Essential Religious Practice Test: A Tale Of Interventionist Judiciary, Inversion Of Agency And Invisiblisation Of Freedom Of Religion

The author in this piece criticizes the present judicial approach to determine whether a practice is essential to the religion or not. Ramifications of Essential Religious Practice Test have been discussed in an elaborate manner. The author suggests that religious practices should be tested against constitutional morality instead of substantive aspects of religion.

On Preventive Detention and the Need for a Compensatory Framework in Constitutional Tort Cases.

The author in the article comments on a recent judgement of the Madras High Court (Sunitha v. Additional Chief Secretary) which has highlighted the callousness with which the state misuses preventive detention provisions in the law. Further, the article analyses the compensatory jurisprudence of the Court in constitutional tort cases and the need to develop a legislative framework for the same.

Reform, That You May Preserve

The author in this piece discusses the ongoing conflict over the method of judicial appointments in India. He critiques judicial primacy in judicial appointments in light of the dissent of Justice Chelameswar in the NJAC case. The author suggested a new model based on the United Kingdom's model for appointing judges in India.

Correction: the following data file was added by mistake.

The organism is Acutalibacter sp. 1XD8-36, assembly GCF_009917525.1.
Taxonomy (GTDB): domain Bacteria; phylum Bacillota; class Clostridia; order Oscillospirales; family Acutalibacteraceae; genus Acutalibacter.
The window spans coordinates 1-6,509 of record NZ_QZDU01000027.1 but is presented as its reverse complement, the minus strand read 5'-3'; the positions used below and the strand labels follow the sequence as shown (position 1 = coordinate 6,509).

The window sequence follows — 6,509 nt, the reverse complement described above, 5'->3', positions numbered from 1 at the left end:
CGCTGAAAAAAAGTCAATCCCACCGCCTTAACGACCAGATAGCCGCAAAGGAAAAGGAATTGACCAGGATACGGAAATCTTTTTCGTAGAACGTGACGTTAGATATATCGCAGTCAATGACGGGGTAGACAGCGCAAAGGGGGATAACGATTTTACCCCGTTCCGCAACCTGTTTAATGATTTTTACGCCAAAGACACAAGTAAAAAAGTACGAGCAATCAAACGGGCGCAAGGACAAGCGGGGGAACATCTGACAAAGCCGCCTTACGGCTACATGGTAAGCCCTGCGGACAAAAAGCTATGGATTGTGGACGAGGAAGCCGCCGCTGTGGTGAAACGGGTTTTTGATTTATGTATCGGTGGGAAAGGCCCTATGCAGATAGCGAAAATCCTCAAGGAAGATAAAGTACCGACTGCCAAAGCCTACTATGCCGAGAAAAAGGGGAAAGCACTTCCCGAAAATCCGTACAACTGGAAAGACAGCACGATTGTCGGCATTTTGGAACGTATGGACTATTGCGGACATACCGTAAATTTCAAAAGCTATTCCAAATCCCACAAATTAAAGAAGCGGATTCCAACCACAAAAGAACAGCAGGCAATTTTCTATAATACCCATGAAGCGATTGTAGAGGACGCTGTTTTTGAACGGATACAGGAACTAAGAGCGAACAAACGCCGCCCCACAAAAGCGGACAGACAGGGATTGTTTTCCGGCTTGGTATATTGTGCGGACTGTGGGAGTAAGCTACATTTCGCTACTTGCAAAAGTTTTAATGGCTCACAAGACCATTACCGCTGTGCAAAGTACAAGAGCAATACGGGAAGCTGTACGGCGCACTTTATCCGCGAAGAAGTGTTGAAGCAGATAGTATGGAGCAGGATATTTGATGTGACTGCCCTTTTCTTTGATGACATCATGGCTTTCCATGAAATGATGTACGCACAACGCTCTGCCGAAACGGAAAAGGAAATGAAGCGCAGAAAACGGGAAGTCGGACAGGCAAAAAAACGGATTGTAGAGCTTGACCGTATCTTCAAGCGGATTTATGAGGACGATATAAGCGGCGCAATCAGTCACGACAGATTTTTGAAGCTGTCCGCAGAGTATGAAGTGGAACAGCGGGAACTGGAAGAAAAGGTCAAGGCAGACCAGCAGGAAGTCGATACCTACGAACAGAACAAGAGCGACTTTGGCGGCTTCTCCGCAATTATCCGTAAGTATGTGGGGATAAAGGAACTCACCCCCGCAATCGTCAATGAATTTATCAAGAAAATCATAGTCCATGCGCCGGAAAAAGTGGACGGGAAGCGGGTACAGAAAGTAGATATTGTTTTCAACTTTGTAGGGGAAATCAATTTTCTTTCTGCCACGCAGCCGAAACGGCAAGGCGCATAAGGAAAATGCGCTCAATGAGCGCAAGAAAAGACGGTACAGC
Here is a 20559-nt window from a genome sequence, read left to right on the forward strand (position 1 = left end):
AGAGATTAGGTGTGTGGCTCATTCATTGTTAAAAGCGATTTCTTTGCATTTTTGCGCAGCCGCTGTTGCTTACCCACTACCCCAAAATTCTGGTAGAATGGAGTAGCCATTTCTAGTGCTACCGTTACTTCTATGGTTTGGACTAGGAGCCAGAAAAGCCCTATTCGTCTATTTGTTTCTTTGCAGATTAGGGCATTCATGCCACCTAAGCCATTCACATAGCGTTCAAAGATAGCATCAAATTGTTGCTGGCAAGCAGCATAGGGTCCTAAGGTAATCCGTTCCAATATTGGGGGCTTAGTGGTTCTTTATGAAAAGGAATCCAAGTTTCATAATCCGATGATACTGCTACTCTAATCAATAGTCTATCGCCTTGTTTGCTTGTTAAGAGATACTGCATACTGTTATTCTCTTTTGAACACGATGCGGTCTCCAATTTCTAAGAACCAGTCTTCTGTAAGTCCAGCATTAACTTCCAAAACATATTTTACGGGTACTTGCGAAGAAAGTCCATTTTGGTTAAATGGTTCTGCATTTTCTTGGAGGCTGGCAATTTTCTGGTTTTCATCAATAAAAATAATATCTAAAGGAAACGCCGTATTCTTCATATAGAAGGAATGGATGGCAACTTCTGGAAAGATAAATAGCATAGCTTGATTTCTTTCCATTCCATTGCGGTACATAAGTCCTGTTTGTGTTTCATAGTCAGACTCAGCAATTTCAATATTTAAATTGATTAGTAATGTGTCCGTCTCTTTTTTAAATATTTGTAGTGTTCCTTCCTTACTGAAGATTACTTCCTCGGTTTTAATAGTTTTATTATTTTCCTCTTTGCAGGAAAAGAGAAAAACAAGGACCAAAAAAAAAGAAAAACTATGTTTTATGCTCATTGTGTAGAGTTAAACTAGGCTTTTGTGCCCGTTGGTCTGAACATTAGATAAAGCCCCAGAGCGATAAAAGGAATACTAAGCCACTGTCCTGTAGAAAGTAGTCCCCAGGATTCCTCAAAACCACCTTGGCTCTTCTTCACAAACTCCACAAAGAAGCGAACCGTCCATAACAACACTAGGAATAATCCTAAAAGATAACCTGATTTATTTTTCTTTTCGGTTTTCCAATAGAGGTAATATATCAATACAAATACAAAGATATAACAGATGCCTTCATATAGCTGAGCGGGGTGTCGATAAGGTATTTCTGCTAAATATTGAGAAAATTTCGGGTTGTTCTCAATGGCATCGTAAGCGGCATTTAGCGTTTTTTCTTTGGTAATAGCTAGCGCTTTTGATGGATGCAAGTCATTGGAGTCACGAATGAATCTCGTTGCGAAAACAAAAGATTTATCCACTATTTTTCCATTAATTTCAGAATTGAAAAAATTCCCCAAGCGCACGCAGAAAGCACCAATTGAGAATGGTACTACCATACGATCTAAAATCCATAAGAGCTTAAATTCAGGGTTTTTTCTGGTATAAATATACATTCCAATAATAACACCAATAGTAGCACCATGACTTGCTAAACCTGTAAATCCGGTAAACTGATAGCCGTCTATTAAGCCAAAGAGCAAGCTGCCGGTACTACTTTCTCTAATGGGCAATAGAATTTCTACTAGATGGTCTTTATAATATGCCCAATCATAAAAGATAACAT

On the Qualms of Secularism and Equality

In this article, the authors examine and critique the judgment of Hemant Gupta J. and his reasoning in the case of Aishat Shifa v. State of Karnataka. The piece also suggests that religious freedom and equality needs to be accompanied by a focus on reasonable accommodation.

Locating Gender Equality within the Morality of our Constitution

The author in this piece argues and analyzes that the Indian Constitution does not explicitly embody gender equality within the scope of its constitutional morality but various provisions can be interpreted to do so. What lacks is concrete affirmative action for minority gender groups that is necessary for moving forward.

Reconsidering Reservations: Including Dalit Muslims and Dalit Christians Within the Ambit of Scheduled Castes

The author in this piece has analysed the Constitution (Scheduled Castes) Order 1950 as unconstitutional by exploring that it it excludes Dalit muslims and Christians under the ambit of the SC status. The author traces the historical overview of the order and put forths that given the transformative constitutionalism and constitutional morality the following have to included under the SC ambit.

Kosovo’s Ban on Islamic Headscarves in Schools

The author in this post has expressed his views on the ban on Islamic headscarves by Kosovo. The author also draws parallels with the governments of other Muslim- majority European countries who in order to conform to the western ideals of secularism, religion and neutrality impose such regulations.

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